107 #90: The barking of a Newfoundland dog alerted Carpathia to Titanic’s lifeboats

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Rigel dog Titanic

FALSE. The story of ‘Rigel the wonder dog’ is almost certainly— in nearly every sense of the phrase—a shaggy dog story. It seems to have originated in press reports from 1912, probably started by Jonas Briggs, who falsely claimed to have been a crewmember aboard the Carpathia. According to his account, Rigel was a big black Newfoundland dog who belonged to First Officer Murdoch. The story goes that the dog had swum in the icy water, near lifeboat No. 4, for three hours, probably looking for his master, and alerted the Carpathia’s crew by barking. The lifeboat might not have been rescued if not for the sharp barking of Rigel, as Captain Rostron saw the boat on the starboard side of the bridge thanks to his sharp barking and ordered the engines stopped. Care was taken to get Rigel on board, but he appeared little affected by his long trip through the ice-cold water. He stood by the rail and barked until Captain Rostron called Briggs and had him take the dog below. Jonas Briggs said he then kept the dog.

The dog is not mentioned by Fourth Officer Boxhall in lifeboat No. 2—the first boat to be picked up—nor any of the survivors in lifeboat No. 4, so the Rigel story is almost certainly a fabrication. However, a few days after the sinking the German ship Bremen passed near Titanic’s wreck site and saw a field of bodies, including a shaggy dog, and debris floating in the water. Passenger Johanna Stunke described the awful scene as follows:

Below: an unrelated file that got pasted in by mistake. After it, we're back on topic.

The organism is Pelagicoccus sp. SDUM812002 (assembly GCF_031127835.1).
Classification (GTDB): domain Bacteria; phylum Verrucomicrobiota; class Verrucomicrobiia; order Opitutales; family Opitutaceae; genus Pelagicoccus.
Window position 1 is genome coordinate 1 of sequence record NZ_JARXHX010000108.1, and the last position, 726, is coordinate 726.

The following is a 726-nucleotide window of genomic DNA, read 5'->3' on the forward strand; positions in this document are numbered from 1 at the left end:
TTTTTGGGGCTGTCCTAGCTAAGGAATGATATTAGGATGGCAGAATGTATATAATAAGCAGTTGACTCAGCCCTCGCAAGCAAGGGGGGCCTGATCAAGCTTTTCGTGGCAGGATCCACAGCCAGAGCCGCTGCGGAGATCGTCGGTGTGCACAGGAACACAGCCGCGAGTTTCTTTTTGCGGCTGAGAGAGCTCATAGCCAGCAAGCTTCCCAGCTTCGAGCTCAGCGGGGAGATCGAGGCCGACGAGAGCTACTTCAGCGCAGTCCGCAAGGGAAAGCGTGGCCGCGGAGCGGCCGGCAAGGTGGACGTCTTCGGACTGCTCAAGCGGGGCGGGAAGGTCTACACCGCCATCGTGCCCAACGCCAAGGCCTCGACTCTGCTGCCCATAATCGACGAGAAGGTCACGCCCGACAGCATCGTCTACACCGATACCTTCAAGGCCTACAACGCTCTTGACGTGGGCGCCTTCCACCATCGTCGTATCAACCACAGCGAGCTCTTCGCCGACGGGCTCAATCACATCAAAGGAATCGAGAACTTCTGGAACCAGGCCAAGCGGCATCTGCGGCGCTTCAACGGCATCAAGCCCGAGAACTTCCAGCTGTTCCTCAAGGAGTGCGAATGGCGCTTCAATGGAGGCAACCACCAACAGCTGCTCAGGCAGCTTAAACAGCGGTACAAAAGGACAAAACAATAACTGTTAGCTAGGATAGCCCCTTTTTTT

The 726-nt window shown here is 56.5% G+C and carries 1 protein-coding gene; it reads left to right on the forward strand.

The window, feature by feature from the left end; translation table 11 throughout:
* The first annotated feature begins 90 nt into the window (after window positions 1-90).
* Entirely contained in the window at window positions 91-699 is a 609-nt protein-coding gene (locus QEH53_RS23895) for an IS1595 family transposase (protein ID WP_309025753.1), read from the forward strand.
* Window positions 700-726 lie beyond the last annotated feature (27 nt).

‘We passed within a hundred feet of the southernmost drift of the wreckage, and looking down over the rail we distinctly saw a number of bodies so clearly that we could make out what they were wearing and whether they were men or women.

‘We saw one woman in her night dress, with a baby clasped closely to her breast. Several women passengers screamed and left the rail in a fainting condition. There was another woman, fully dressed, with her arms tight around the body of a shaggy dog.’

It’s been suggested that this was Ann Isham, who allegedly brought a Great Dane on board and refused to leave it, but there’s no evidence to support this. However, several passengers did bring dogs on board, including two Pomeranians, a Pekinese called Sun Yat-Sen belonging to Henry Sleeper Harper which was rescued in lifeboat No. 3 with its owner, two French bulldogs and an Airedale terrier named Kitty belonging to the Astors, which did not survive. Master William Carter vividly remembered having to leave his own Airedale behind when he got into boat No. 4, Col. Astor promising to look after the dog for him.

Claims that there was a pack of hunting hounds on board were, however, untrue. First Class passenger Clarence Moore, who died in the sinking, had been to England to buy fifty pairs of hounds for his hunt, but he did not take them on board with him.

If you’d like to read the full book of101 Things You Thought You Knew About The Titanic…But Didn’t!, or any of my other books on Titanic, please visit my Author Page on Amazon here: https://www.amazon.co.uk/tim-maltin/e/B005LNHYEQ/ref=ntt_dp_epwbk_1

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